This is another question that has bothered me since some of the new designs came online: is this project all about the bridge (as Mayor Fortin’s fear-mongering around seismic vulnerability would suggest), or is it more about building new roads?
Over on Vibrant Victoria’s Design and technical discussion, forumer G-Man recently noted: “Wow check out the new ‘S’ curve after coming off the bridge…” He was referring to a new “S” curve on the bridge’s East side – as well as alluding to the irony of same, given that some people had fretted over the alleged road hazard that an existing “S” curve on the bridge’s West side poses. The West side’s “S” curve was supposed to be eliminated in the new design (even though the Vic West Community Association is in favor of keeping it: it forces drivers to slow down and therefore has a traffic-calming effect).
The rendering G-Man pointed to, which shows what looks like a new “S” curve on the East, is this one:
It isn’t really a new “S” curve, but it sure is a whole lot of new, “rationalized” road-bed for cars. In fact, while it could be a trick of perspective, this rendering suggests that there’s more new road to this project than there is new bridge.
That suspicion is confirmed if you click through to Mat’s earlier post on the 9/24 council meeting where officials chose the rolling bascule as their winner, and view his video (the second one: Design Choice Part 2), which shows slides from Engineering’s presentation. In the video, you’ll find additional images (which I can’t find on the city’s website) that show just how strongly road configuration and realignment dominate the project. Yet it’s a project that’s being sold to us (especially now) under the rubric of fear: the bridge is (suddenly) a menace to life and limb, etc. etc.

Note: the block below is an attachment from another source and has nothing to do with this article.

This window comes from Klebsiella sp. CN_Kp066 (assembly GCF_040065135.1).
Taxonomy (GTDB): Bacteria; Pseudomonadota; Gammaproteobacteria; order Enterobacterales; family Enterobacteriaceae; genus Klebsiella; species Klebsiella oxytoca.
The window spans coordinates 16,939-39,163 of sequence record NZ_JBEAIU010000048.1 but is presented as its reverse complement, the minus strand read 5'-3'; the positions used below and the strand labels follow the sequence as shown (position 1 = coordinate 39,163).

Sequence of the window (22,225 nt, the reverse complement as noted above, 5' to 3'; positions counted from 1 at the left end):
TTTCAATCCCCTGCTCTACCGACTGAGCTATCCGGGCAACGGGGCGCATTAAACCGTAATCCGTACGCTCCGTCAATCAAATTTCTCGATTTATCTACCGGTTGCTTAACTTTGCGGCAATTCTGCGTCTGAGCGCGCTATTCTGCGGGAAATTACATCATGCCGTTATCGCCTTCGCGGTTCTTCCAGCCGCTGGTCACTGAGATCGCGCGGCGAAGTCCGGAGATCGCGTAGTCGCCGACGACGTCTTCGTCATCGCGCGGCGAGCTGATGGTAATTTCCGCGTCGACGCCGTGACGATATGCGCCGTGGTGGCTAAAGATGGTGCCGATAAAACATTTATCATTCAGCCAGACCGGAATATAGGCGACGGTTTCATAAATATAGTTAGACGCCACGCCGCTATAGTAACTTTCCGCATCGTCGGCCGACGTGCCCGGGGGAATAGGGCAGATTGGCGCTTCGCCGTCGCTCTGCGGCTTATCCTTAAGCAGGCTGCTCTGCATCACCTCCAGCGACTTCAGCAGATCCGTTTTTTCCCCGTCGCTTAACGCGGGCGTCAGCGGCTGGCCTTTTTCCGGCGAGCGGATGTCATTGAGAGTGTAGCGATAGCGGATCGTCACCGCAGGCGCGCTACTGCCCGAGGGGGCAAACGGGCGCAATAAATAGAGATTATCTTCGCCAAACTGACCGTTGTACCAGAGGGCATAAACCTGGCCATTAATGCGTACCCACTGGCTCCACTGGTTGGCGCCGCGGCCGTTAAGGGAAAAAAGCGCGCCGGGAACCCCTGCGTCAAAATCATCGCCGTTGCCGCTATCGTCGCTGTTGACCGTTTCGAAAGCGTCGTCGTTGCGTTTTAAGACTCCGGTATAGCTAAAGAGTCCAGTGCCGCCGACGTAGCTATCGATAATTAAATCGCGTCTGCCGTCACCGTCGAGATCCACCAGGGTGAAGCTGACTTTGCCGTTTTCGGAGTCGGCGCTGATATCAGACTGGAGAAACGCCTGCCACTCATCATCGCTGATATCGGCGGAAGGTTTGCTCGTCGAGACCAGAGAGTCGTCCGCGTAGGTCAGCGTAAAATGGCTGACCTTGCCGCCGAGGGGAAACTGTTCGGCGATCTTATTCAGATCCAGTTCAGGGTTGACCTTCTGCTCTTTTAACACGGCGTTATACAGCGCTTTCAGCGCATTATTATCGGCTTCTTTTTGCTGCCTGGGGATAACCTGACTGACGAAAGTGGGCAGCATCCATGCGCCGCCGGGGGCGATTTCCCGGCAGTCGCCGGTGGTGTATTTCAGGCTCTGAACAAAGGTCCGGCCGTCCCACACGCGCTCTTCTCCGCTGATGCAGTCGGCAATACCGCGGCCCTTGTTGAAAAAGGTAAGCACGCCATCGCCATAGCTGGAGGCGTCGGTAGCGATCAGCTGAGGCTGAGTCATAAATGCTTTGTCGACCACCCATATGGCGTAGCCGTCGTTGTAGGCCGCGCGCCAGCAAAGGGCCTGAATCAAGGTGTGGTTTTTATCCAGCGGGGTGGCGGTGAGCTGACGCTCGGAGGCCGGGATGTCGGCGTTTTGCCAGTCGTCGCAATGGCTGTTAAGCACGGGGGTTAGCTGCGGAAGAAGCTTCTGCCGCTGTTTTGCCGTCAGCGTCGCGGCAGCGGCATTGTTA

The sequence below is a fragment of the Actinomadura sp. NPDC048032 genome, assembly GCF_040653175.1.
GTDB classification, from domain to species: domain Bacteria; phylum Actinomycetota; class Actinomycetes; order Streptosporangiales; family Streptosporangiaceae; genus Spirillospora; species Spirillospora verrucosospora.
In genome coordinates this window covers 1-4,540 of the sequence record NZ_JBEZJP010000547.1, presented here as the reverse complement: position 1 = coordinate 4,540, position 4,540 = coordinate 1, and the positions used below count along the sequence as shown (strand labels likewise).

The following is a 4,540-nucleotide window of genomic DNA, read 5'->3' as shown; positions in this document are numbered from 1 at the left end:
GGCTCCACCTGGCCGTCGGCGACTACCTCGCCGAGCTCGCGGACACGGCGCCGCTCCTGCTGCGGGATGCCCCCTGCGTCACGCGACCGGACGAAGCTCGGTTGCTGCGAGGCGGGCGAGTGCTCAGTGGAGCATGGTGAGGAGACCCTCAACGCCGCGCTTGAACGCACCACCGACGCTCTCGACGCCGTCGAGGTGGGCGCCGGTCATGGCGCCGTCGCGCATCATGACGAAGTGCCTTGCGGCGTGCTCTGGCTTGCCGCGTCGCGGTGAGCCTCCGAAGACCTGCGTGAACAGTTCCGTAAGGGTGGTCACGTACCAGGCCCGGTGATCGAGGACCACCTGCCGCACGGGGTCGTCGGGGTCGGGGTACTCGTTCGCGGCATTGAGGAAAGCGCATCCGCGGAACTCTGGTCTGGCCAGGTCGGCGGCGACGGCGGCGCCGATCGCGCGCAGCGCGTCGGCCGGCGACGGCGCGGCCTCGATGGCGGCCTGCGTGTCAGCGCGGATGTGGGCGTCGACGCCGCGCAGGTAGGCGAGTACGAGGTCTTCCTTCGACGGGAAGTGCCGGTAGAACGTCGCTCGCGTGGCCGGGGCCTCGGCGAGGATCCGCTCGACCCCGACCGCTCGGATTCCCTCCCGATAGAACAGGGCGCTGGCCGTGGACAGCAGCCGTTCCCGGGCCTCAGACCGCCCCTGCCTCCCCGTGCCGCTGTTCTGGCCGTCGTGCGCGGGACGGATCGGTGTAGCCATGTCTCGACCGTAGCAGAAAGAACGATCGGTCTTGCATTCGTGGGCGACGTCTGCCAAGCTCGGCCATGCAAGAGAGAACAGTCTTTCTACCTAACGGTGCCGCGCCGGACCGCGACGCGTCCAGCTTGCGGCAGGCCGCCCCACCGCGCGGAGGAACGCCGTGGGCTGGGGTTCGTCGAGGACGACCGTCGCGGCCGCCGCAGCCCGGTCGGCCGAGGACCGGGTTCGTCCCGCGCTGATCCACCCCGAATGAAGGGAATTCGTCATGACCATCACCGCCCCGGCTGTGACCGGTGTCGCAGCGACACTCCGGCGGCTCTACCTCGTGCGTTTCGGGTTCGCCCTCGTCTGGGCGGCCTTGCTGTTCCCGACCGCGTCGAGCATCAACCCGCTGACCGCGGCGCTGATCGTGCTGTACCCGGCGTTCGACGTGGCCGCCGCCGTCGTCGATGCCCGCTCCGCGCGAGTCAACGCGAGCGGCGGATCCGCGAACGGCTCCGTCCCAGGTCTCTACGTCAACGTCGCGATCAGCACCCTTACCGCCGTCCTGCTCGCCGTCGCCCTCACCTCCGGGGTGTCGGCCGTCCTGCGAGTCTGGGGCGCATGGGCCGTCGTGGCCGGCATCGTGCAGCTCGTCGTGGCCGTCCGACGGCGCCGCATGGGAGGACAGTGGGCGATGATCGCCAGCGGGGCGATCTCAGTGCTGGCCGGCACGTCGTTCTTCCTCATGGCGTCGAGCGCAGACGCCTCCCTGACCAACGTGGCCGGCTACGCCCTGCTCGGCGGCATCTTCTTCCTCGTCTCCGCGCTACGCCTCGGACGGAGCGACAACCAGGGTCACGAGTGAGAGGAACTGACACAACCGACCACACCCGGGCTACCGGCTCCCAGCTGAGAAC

The clearly visible road emphasis, however, calls into question the mantra that this project focuses on improving conditions for pedestrians and cyclists. Not that it would not improve conditions for pedestrians and cyclists at all, but the slides show that it hardly seems to be the primary focus. Instead, the main focus appears to be on automobile traffic.
When new roads (including improvements and rationalizations) are plunked into the heart of an area that has developed over time, they rip apart the existing, more fine-grained, fabric that already exists. New highway-like roads, which clearly signal to pedestrians that they are not welcome within 10 feet of either side of them, are no solution for a site at the heart of a downtown that’s supposed to be pedestrian-friendly.
We can achieve better access for cyclists and pedestrians (as well as improved crossings on the actual bridge) without replacing what lies on either side of the bridge with wide new roads for cars.Tweet